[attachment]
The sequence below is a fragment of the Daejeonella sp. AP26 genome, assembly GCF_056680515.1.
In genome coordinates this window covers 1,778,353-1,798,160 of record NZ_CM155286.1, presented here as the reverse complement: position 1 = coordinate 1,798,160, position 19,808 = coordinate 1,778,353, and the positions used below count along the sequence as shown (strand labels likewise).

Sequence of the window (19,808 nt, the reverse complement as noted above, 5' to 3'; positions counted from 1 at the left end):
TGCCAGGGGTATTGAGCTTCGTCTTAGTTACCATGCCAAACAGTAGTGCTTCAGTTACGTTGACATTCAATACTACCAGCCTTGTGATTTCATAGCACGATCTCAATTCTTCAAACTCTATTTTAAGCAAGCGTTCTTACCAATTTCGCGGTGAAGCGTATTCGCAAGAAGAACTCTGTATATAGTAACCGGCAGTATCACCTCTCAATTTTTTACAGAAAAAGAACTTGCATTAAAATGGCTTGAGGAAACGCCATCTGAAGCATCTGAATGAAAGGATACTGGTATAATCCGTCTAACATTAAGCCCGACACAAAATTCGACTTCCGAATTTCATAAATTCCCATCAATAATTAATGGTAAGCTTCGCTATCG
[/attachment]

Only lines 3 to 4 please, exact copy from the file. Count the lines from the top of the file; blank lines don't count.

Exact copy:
Sequence of the window (19,808 nt, the reverse complement as noted above, 5' to 3'; positions counted from 1 at the left end):
TGCCAGGGGTATTGAGCTTCGTCTTAGTTACCATGCCAAACAGTAGTGCTTCAGTTACGTTGACATTCAATACTACCAGCCTTGTGATTTCATAGCACGATCTCAATTCTTCAAACTCTATTTTAAGCAAGCGTTCTTACCAATTTCGCGGTGAAGCGTATTCGCAAGAAGAACTCTGTATATAGTAACCGGCAGTATCACCTCTCAATTTTTTACAGAAAAAGAACTTGCATTAAAATGGCTTGAGGAAACGCCATCTGAAGCATCTGAATGAAAGGATACTGGTATAATCCGTCTAACATTAAGCCCGACACAAAATTCGACTTCCGAATTTCATAAATTCCCATCAATAATTAATGGTAAGCTTCGCTATCG